Chris Achard: 0:00 We're going to call one, a, and we're going to call the other one, b. Then we want to concatenate these two together. We're going to log the output of our values here, and we're just going to start with a + b. Just like math, except it concatenates the two strings together.
0:16 We can add other strings in here, too. We can have a blank in there to get a space. The cool thing about this plus method is that, if one of these strings is not a string but say a number, then it will convert that to a string when adding it together.
0:33 You have to be careful though, because if this is something like null, then it will try to convert that to a string and just call a null. Same thing for undefined, and the same thing for arrays and objects.
0:45 If you put an object here or try to convert that to a string, and it just says object Object . If you have an array, it converts that to a string with nothing in it. Now, if you have multiple elements in the array, it will helpfully put those with commas, but you have to watch these edge cases when you're using plus to add strings together.
1:02 There is another method. If we switch this back to "first", we can say a.concat, and then we can put b in there to get first and second. We can even put a space, and then we have two arguments to concat or more than two.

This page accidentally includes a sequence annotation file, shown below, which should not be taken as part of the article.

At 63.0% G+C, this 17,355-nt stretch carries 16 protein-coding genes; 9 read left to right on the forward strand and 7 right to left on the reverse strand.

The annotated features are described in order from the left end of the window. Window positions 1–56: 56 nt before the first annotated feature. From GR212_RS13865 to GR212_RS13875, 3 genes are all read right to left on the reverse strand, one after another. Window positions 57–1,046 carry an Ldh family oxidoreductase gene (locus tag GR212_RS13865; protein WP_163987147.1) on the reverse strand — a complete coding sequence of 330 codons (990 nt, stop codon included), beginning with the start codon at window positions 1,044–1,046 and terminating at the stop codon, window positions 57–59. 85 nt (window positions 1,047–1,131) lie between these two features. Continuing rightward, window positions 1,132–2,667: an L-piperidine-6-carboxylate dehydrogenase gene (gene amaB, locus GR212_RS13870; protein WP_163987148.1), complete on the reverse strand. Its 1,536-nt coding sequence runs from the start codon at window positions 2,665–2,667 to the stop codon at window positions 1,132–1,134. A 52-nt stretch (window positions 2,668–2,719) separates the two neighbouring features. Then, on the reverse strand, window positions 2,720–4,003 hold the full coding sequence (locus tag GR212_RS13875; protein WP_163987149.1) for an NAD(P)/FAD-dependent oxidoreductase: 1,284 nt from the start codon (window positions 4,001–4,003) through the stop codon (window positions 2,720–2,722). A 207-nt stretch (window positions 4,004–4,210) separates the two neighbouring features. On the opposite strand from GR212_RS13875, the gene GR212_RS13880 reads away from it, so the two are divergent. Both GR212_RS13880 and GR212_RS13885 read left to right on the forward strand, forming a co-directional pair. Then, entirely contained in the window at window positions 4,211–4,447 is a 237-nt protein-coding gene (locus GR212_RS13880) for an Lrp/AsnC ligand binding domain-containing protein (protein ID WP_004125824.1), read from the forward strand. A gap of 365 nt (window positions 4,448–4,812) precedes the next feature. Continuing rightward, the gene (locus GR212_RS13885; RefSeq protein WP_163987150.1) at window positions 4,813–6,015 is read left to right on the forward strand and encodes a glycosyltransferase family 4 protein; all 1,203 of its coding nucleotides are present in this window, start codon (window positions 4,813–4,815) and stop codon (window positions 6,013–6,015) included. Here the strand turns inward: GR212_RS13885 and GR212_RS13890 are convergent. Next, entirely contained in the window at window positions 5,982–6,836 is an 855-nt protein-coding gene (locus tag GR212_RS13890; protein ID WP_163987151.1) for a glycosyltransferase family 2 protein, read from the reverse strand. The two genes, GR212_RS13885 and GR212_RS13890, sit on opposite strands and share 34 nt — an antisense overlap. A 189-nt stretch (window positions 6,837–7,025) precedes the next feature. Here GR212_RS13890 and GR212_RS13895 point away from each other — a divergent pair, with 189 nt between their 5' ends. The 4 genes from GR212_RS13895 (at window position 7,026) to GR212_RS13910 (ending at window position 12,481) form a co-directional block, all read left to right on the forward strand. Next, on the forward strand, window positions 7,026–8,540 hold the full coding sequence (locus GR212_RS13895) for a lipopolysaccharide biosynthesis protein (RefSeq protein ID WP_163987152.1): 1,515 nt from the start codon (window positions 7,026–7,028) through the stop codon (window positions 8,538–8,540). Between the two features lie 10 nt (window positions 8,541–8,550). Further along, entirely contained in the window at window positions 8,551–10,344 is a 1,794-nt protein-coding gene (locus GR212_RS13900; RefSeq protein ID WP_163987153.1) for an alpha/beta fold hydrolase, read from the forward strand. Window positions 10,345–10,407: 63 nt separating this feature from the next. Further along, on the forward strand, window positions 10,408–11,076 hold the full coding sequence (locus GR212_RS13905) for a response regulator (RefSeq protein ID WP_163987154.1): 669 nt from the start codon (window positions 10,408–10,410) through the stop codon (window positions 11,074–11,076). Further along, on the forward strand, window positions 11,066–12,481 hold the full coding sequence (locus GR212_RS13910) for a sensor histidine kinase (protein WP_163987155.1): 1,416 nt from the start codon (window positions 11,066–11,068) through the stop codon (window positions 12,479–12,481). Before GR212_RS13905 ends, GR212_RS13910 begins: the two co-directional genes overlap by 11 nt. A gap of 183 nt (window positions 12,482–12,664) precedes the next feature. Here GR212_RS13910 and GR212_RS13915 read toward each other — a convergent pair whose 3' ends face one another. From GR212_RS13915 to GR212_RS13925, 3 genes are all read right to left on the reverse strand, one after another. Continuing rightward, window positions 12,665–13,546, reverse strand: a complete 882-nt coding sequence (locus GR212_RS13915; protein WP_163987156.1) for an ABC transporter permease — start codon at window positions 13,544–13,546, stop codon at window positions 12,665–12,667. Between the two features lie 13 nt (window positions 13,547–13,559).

1:17 Here, we have first and second. This seems like it might be a better idea, but you have to really watch this one. If we switch one of these first to a 1, for example, then we get an error, actually, because the number 1 doesn't have a concat method.
1:32 Some people instead, switch this to a empty string and then they can say a,. Now, this works just like before, even with nulls. With null that will convert it to the string null. This seems awfully confusing. Most people stick with the plus method of concatenation, but you just have to watch out for the edge cases of non-string values.